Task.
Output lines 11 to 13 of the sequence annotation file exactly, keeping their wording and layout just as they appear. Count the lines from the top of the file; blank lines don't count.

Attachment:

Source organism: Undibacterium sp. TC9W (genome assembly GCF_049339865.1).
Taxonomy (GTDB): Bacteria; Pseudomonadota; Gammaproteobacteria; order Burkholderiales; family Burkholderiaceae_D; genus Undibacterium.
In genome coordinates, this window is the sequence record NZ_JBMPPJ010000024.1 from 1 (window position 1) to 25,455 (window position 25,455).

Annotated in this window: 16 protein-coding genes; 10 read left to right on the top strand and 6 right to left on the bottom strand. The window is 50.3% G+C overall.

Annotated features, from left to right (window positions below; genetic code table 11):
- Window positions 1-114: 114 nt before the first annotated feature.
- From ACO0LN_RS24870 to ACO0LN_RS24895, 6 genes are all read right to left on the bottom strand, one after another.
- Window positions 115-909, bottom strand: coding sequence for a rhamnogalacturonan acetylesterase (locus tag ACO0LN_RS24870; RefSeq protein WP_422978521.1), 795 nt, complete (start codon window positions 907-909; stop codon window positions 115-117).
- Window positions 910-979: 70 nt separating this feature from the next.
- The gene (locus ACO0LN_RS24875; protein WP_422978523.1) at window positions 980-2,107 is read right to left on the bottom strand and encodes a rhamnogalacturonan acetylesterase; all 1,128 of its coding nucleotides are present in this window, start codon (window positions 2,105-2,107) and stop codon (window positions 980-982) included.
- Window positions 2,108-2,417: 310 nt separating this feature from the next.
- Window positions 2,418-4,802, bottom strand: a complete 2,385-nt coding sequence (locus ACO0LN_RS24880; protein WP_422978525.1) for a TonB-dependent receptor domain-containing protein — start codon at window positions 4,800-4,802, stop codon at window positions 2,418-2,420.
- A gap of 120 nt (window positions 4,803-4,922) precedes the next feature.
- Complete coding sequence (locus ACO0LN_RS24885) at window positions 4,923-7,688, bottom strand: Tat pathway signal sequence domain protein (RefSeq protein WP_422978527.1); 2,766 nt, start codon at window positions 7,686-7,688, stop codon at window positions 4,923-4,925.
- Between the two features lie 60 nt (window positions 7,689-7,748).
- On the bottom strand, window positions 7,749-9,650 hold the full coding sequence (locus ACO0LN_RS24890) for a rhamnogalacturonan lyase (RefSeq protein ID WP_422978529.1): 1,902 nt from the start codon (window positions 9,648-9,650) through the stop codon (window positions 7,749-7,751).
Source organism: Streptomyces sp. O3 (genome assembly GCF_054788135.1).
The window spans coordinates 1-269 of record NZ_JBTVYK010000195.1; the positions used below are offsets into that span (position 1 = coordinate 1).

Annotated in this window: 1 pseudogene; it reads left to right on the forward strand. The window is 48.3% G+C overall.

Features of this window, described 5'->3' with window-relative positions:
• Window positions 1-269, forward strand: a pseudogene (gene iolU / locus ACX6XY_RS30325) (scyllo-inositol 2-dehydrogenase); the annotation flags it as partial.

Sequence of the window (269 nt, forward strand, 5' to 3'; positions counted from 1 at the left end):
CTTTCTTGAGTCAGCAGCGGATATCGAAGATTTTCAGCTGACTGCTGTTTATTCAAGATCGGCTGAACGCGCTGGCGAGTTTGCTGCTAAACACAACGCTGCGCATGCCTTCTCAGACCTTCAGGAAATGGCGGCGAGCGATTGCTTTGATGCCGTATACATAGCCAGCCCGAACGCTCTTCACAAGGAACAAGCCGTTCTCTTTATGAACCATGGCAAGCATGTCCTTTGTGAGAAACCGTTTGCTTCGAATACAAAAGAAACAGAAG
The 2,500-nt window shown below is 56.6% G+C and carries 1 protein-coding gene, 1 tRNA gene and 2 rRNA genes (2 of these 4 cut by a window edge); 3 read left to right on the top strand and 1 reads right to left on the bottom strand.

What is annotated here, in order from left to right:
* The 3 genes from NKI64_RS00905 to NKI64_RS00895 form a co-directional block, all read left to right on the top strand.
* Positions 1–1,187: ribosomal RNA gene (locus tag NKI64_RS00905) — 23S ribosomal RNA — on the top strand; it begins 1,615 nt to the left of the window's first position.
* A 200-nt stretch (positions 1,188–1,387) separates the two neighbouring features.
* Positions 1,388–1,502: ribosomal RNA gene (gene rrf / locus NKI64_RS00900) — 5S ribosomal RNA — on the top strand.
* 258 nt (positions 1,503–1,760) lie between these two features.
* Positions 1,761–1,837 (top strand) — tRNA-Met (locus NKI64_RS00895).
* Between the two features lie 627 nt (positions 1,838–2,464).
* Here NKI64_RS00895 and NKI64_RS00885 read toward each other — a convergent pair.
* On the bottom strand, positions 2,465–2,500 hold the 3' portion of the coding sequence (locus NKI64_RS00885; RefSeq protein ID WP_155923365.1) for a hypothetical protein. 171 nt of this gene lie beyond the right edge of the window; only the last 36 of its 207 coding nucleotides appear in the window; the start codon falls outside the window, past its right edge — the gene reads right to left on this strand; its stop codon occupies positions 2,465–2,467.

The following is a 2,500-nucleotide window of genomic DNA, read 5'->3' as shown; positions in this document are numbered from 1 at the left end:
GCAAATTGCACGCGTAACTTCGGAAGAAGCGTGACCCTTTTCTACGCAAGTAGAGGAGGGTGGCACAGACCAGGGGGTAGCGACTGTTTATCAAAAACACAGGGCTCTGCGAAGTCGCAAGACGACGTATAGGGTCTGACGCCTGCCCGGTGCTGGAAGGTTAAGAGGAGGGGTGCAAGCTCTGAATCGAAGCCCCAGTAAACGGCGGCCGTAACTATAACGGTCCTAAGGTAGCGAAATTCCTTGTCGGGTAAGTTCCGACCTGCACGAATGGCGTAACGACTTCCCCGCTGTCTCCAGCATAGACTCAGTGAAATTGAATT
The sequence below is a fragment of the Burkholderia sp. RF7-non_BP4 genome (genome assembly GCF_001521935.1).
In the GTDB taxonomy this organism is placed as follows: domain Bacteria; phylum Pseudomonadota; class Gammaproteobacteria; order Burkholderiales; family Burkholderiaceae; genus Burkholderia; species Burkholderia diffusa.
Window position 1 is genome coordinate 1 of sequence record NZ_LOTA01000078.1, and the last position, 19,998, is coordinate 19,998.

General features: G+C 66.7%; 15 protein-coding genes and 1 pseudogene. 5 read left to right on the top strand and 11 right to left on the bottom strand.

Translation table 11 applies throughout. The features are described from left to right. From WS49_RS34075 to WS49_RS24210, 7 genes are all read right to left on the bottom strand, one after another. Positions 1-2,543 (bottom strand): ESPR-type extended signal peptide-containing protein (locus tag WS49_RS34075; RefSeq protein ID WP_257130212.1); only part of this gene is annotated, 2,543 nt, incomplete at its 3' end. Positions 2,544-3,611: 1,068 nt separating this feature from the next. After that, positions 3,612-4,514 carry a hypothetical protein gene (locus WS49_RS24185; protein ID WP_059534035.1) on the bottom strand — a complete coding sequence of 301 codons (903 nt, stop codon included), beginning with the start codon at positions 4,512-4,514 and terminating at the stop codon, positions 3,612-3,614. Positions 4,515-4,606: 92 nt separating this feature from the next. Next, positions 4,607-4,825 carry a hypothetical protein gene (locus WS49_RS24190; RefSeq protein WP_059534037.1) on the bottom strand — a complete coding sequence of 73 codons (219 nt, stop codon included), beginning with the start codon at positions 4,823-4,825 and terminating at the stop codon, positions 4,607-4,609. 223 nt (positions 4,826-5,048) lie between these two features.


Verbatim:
- Window positions 2,108-2,417: 310 nt separating this feature from the next.
- Window positions 2,418-4,802, bottom strand: a complete 2,385-nt coding sequence (locus ACO0LN_RS24880; protein WP_422978525.1) for a TonB-dependent receptor domain-containing protein — start codon at window positions 4,800-4,802, stop codon at window positions 2,418-2,420.
- A gap of 120 nt (window positions 4,803-4,922) precedes the next feature.